Petition Against Phone Unlocking Ban Will Get White House Response

An online petition to make unlocking cell phones legal once more received more than 100,000 signatures. That means the White House will have to respond to the petition.

The petition reached the 100,000 signature threshold a few days before it was due to end on February 23, so anyone interested in making phone unlocking legal again can still sign the online petition. The petition asks the White House to convince the Librarian of Congress, the public official who was given the power to make this decision, to reverse making it illegal to unlock cell phone while under a two-year contract.

The ban on unlocking cell phones went into effect on January 26. While the move didn’t impact many Americans, it most effects those who travel abroad. When traveling, users with an unlocked phone can insert a SIM card from a local carrier for less expensive phone plans.

iPhone unlocking details

iPhone unlocking is no longer completely legal.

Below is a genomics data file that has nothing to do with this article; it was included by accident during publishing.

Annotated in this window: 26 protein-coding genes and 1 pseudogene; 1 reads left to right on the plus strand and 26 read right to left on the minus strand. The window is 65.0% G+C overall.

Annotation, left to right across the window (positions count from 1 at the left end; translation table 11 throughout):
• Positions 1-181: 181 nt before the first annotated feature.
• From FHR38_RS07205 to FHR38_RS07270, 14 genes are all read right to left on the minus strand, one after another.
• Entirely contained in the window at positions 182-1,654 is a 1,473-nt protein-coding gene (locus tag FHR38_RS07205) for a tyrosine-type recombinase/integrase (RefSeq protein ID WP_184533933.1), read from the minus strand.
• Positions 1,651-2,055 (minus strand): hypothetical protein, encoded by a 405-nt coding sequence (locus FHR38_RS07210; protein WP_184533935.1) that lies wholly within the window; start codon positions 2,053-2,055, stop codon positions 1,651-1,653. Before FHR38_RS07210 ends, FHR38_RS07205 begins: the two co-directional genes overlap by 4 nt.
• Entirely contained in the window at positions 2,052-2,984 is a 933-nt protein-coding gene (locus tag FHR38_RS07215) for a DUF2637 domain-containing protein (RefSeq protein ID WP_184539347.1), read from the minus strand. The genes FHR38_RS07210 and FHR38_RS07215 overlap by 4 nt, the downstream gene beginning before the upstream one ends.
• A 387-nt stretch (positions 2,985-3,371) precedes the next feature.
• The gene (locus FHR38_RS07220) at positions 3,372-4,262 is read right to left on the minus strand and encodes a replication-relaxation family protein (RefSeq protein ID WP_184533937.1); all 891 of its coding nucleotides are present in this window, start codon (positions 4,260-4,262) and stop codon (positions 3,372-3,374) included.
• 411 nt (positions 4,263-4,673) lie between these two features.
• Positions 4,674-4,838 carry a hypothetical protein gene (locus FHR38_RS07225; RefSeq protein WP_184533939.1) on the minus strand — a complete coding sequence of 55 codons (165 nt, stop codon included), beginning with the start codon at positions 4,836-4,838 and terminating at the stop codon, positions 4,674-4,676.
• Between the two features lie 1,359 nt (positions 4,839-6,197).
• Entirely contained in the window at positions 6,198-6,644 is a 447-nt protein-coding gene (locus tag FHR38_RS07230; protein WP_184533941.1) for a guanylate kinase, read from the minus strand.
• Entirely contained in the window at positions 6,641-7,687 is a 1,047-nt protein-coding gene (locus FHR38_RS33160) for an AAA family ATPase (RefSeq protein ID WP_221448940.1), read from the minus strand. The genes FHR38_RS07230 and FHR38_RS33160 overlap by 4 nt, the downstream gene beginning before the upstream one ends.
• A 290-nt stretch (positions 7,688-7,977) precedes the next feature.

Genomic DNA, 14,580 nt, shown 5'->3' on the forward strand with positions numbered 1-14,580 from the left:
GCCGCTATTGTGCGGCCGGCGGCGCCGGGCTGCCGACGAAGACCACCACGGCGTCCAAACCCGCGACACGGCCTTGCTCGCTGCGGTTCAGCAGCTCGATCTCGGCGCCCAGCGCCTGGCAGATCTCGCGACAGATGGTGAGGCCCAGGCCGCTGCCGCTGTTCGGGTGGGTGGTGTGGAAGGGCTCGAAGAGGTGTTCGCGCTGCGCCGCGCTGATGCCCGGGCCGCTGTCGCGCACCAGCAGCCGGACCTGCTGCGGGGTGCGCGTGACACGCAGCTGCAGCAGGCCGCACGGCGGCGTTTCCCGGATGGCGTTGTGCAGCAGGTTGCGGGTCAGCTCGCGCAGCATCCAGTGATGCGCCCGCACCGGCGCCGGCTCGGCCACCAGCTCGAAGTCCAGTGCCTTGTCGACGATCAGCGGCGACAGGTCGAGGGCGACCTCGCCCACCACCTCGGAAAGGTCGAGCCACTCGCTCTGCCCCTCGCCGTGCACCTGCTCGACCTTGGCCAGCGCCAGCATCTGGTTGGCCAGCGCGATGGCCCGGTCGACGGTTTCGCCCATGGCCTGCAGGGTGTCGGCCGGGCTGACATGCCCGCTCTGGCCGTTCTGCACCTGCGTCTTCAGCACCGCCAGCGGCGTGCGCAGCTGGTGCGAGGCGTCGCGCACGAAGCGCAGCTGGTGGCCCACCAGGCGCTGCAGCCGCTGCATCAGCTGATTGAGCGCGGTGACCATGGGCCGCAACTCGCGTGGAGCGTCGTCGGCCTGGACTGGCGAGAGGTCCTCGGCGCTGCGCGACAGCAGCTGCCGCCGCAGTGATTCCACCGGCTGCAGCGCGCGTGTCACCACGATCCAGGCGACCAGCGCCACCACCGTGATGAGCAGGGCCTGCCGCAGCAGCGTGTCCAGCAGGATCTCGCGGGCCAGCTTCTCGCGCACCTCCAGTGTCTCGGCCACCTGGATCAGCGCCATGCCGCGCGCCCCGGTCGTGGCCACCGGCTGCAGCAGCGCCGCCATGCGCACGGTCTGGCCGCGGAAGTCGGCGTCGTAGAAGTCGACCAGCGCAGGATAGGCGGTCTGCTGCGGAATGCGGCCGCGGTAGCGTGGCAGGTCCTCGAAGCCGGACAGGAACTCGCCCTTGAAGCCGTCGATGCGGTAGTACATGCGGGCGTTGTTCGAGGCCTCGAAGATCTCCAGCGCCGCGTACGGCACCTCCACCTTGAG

Users with a locked phone currently have to pay their U.S. carrier extra for the privilege of using their phones overseas. International plans are much more expensive than national data plans. AT&T, for example, charges its users $30 per month for just 130MB of data while abroad. Verizon charges $25 per device for 100MB of data abroad.

There is still an option to buy an unlocked phone for travel. The cheapest unlocked option is the 8GB Nexus 4 which Google sells for $299. Apple also offers an unlocked iPhone 5 for $649.

Many users would prefer to use their own phone while traveling instead of buying a separate phone, however.

For some users that isn’t an issue as their phones are already unlocked. The Verizon iPhone 5, for example, is unlocked so users can insert any SIM into the device to make it work on another carrier.

There is no estimated timetable for a White House response, so even after the petition ends it could be a long time before the White House responds to the issue. There is also a chance the White House will choose not to ask the Librarian of Congress to reverse the decision.

Even if the White House does talk to the Librarian of Congress, there’s no guarantee the decision will change. There are certainly many people who oppose the current ban, but that doesn’t mean it will lift.